I haven't been in grad school that long!
0 comment Tuesday, June 24, 2014 |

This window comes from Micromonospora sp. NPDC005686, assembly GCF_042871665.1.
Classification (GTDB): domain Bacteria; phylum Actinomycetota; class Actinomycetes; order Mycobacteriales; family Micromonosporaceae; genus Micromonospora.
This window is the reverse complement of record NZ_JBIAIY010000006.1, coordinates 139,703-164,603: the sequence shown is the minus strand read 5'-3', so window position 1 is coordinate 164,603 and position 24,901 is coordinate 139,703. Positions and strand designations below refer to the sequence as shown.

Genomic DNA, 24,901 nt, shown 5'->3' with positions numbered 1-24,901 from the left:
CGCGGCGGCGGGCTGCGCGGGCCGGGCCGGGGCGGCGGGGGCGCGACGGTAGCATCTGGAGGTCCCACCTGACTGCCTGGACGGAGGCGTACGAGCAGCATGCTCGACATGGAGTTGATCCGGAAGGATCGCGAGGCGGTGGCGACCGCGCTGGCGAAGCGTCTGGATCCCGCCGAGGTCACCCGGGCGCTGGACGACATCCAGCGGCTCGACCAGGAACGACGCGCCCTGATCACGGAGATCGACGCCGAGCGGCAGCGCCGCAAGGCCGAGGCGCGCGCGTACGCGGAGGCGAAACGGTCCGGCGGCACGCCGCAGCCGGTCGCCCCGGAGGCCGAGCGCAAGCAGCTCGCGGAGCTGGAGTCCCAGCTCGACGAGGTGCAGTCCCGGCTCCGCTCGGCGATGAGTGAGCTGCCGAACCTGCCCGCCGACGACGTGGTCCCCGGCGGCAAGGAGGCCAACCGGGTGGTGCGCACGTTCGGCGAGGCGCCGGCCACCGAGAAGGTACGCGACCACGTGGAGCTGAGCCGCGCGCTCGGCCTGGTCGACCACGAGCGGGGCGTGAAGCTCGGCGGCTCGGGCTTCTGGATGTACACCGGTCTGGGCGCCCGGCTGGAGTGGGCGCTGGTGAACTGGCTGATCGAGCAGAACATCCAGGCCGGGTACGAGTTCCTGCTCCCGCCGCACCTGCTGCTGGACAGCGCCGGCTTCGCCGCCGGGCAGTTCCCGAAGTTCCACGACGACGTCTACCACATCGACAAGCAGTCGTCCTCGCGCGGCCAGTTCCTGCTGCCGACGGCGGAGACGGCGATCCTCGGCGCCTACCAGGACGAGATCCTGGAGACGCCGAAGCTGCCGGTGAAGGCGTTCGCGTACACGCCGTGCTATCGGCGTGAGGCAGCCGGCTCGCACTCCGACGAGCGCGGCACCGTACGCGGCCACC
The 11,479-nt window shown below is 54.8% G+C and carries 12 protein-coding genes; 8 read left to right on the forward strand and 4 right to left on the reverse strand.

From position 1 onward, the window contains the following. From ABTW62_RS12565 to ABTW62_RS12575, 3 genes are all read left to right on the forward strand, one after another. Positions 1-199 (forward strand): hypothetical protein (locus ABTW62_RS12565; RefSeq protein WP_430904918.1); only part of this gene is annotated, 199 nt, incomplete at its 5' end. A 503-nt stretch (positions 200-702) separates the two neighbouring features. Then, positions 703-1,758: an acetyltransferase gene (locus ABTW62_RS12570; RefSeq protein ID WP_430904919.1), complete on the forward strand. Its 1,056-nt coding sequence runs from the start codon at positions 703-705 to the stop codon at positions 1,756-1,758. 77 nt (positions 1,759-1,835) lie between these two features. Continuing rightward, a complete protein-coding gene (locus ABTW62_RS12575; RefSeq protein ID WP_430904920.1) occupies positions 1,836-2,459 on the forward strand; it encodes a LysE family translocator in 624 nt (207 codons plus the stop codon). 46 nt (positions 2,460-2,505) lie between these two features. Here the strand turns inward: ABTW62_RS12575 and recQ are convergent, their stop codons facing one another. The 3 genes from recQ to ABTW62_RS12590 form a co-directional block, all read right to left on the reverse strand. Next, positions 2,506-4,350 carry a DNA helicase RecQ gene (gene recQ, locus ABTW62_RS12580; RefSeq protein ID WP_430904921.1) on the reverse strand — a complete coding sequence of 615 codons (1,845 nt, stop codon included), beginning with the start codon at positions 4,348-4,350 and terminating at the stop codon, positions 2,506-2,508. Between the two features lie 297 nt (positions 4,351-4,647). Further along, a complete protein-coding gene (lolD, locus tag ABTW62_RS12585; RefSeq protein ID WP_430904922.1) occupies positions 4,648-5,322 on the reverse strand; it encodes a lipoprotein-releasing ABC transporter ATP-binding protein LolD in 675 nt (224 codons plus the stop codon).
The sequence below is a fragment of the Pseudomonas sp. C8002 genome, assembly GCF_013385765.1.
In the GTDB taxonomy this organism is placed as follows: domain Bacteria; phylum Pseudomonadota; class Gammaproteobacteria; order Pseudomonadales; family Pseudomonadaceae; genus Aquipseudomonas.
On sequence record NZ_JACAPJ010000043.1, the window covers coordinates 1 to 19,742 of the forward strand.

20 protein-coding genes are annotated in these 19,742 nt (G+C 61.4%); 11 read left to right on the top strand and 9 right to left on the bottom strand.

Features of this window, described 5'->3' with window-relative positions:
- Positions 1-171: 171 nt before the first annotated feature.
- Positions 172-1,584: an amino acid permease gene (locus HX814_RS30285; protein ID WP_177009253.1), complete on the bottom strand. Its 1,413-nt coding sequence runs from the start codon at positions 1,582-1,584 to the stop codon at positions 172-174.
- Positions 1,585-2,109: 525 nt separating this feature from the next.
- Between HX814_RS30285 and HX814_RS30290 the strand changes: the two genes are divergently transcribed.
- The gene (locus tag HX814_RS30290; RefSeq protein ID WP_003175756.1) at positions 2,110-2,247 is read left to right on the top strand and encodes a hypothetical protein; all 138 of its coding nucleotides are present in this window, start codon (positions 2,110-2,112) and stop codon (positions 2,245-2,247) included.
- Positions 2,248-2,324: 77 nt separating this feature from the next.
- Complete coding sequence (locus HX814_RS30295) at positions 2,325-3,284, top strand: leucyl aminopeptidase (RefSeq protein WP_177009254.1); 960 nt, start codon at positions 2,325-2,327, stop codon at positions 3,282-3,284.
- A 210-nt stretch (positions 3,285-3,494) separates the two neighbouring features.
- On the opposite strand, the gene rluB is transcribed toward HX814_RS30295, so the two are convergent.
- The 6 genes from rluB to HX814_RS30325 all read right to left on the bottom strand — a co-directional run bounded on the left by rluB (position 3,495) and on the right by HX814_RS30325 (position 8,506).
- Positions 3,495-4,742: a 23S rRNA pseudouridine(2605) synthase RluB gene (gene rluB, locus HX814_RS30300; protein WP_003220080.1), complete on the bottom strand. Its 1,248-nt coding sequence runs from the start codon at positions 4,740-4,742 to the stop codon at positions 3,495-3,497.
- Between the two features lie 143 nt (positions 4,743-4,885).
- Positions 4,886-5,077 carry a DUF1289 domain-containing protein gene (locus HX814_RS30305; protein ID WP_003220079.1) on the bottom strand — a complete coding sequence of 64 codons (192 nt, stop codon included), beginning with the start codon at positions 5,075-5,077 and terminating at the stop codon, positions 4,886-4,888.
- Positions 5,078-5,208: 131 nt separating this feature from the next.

Just got the galleys back on my review paper...very few real edits because I am a kick-ass proof-reader. But strangely, tons of gene/protein nomenclature changes. Some of them were WTF?!? There is a standard accepted nomenclature for my model organism (OK, who am I kidding? For the mouse). It is published online and updated regularly, and specifically referred to by the publishers in the submission guideline. Some of the protein abbreviations that the editorial assistant is suggesting make no sense. They are not even accepted synonyms for the protein in question.Weirder still is that they wanted all the protein symbols (even the mouse ones) in ALL CAPS. Conventionally, human genes and proteins are denoted like this: GENE and PROT...all caps all the time. Italics indicate a gene or transcript, non-italics are the protein product. Mouse genes and proteins are denoted Gene and Prot...the first letter only is capitalized (with rare exception), otherwise the same italicizing rules as humans. Or so I was taught, very explicitly, in my first year of grad school - I even have the table from my notes summarizing all these rules photocopied and hanging by my desk so I can refer to it as I write. Apparently, someone decided that mouse and human nomenclature should be identical in recent years. When I yelped about this as I looked through the galleys for the text of my article, the two other grad students at neighboring desks said that they found the same to be true when they submitted their first papers...and they also had a hard time accepting this.It makes so much more sense to have distinct notation for mice and humans. Primarily because mouse and human genes and their products tend to be remarkably similar (in general)...but there are enough that are divergent in sequence or in function, that it is worth not introducing a mechanism for confusing the two of them. With the previous (better, in case my position on the matter isn't clear by now) nomenclature system, it is easy to distinguish in any given paper which species the authors are deriving their loci and molecules from...without having to add extra letter to an already alphabet soup. Instead of hGENE and mPROT you could just say GENE and Prot and everyone would know that you were talking about a human gene sequence and a mouse protein product. You wouldn't have to write into sentences reviewing previous work that "this study was conducted in mice" or "the gene sequence from human tumor X". The notation speaks for itself. Or at least it used to.I think it's strange that it changed sometime in the last 4 years (since my class in the 1st year of grad school when it all made sense) and I had no idea. Since not all journals are particularly fussy about this you will see various publications that follow the rules and others that don't. I think it's strange that the official nomenclature website for the mouse makes no note of this change --presumably there are many more senior scientists who are much more entrenched in the previous system than I and they probably still need reminders about this. Was I taught to do it wrong 4 years ago? It's conceivable that the professor who taught us this wasn't up to date on the mouse nomenclature (she worked in C. elegans). Why didn't GrAdvisor catch all this in his proofreading? He's really anal about getting the italics right to accurately reflect whether you're talking about a gene or transcript rather than a protein, so I'm surprised that he didn't get fussy about capitalization if he knew that mouse and human nomenclature is now noted in precisely the same way.I've now been in grad school long enough to witness (er...be ignorant of) a fairly major systematic change in a standing convention of my field. I can now say things like "I remember back in the day when... mouse genes were noted differently than human genes."This makes me feel...old. Particularly since I am still a student.Blergh.Oh well, off to look over my manuscript (again!) with a magnifying glass and a fine-tooth typographic comb. Joy.